Sophie-May Kerr


Institution/Organisation: University of New South Wales
Position: Research Associate
Biographical Information: Sophie-May Kerr is a Research Associate at the City Futures Research Centre at UNSW. Sophie-May is a Human Geographer, who uses qualitative research methods to explore issues relating to housing and home in apartments. She is an advocate for city design, governance and imaginaries that are inclusive of diversity and informed by the lived material and emotional complexities of residents' everyday lives. Sophie-May completed her PhD at the University of Wollongong in 2020.


Authored/ Co-authored Research

Title: Parenting and neighbouring in the consolidating city: The emotional geographies of sound in apartments

Published: Emotion Space and Society

This paper has been peer reviewed

Funders: Australian Government Research Training Program Scholarship and the University of Wollongong Global Challenges Program Scholarship

Author/Co-authors: Sophie-May Kerr, Chris Gibson, Natascha Klocker

Keywords: Children, Design, Disputes/conflict, Liveability, Qualitative research/interviews,

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Rapid urban population growth has prompted a shift towards higher-density dwellings. Yet little is known about the everyday emotional experiences of apartment residents. This paper draws on insights gathered from families, with children, living in apartments in Sydney, Australia. These families’ experiences of high-density living reveal how the materiality of sound and built form interact with cultural norms to shape how apartment spaces are understood and inhabited.

Title: Planning for Lower‐Income Households in Privately Developed High‐Density Neighbourhoods in Sydney, Australia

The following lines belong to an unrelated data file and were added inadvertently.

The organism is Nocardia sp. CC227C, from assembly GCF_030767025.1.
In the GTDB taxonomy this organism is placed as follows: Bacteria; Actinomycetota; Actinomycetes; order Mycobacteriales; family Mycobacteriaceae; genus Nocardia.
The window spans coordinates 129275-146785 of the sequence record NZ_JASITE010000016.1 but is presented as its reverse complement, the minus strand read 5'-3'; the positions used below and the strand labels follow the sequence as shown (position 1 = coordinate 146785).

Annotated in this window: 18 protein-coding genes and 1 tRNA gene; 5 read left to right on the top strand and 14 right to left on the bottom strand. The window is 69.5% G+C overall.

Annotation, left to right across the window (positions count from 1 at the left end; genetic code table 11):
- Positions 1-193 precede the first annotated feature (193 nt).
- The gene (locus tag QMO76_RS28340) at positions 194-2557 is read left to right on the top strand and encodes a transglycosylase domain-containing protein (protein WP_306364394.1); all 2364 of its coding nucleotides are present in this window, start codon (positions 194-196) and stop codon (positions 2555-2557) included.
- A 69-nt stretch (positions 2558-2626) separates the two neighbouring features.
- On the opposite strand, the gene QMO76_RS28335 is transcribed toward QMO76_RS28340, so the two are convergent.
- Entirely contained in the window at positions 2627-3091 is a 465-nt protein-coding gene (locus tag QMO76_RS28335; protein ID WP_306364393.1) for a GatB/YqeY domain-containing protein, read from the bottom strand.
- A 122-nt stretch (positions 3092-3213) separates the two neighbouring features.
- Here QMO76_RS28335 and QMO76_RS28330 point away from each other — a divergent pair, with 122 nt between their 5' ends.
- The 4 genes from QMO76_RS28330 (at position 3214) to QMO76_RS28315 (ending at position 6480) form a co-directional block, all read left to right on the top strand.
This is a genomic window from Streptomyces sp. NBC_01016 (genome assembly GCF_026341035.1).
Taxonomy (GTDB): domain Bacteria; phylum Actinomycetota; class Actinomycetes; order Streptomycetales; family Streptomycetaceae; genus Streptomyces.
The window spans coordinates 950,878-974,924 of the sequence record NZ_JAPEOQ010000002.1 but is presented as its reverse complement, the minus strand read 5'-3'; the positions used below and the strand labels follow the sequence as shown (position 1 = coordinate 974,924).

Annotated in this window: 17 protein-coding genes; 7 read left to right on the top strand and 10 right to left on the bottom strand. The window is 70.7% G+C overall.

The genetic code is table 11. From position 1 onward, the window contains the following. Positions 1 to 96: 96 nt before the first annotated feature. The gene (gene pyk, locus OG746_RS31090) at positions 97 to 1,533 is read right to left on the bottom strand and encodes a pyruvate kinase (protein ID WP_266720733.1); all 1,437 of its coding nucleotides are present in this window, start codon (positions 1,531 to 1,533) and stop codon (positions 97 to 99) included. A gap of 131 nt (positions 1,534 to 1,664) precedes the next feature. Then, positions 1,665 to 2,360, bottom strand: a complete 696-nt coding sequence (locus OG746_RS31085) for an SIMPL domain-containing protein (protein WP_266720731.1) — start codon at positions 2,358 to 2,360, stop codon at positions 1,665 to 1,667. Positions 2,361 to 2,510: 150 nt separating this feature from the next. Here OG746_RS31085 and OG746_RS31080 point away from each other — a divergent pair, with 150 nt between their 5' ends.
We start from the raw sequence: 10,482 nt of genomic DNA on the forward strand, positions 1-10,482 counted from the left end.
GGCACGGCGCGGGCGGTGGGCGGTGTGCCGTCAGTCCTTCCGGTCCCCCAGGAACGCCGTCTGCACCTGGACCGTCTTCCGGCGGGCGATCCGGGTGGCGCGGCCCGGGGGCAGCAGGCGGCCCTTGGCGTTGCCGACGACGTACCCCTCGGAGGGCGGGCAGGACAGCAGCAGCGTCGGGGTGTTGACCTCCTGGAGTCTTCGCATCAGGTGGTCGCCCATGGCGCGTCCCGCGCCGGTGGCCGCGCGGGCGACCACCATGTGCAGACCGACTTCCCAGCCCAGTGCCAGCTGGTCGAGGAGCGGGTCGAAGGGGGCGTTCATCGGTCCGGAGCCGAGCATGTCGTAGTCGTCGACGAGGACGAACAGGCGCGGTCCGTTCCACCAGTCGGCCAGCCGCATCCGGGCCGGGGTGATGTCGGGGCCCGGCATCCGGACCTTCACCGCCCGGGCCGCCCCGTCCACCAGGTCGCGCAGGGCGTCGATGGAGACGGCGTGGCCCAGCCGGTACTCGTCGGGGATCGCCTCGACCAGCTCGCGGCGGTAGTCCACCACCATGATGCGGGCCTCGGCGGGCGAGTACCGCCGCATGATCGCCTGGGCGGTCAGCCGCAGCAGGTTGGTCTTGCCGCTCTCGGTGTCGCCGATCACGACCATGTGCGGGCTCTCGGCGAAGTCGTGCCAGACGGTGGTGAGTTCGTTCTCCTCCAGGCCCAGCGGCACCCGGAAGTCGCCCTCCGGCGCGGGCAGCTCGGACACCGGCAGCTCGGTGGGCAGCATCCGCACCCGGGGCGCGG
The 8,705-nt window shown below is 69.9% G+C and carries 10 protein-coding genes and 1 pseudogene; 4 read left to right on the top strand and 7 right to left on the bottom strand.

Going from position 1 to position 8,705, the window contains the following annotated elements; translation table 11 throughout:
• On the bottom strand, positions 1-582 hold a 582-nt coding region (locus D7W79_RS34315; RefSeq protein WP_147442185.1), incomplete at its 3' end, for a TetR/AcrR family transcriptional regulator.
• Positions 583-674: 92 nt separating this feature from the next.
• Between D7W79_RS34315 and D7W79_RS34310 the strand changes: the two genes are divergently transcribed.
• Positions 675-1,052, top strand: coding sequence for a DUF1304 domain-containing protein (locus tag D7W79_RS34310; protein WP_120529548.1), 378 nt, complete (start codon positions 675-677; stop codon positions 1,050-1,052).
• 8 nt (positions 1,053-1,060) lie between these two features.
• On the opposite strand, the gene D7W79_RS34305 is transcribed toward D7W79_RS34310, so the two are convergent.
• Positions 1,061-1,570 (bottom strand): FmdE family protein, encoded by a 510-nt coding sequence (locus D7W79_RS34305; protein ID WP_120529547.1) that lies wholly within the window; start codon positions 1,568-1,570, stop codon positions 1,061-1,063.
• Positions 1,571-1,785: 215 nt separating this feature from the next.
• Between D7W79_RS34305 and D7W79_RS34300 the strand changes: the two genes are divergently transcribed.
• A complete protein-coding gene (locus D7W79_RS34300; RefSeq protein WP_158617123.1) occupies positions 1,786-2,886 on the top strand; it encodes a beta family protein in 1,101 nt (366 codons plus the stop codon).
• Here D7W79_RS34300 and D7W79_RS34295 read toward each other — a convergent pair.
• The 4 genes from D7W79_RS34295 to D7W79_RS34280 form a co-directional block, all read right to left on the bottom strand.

Published: Easthope, H., Crommelin, L., Kerr, S.M., Troy, L., van den Nouwelant, R. and Davison, G., 2022. Planning for Lower-Income Households in Privately Developed High-Density Neighbourhoods in Sydney, Australia. Urban Planning, 7(4), pp.213-228.

Author/Co-authors: Hazel Easthope, Laura Crommelin, Sophie-May Kerr, Laurence Troy, Ryan van den Nouwelant, Gethin Davison

Keywords: Liveability, Planning, Policy, Qualitative research/interviews,

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In Australia, private high‐density housing is typically marketed as the domain of middle‐ and higher‐income residents. In practice, it accommodates many lower‐income households. This has implications for public infrastructure planning in high‐density neighbourhoods where private property ownership dominates. Examining two case-studies with markedly different day-to-day experiences, this article argues that coordinated and collaborative planning processes are key to ensuring that the needs of lower‐income households are met in privately developed apartment neighbourhoods.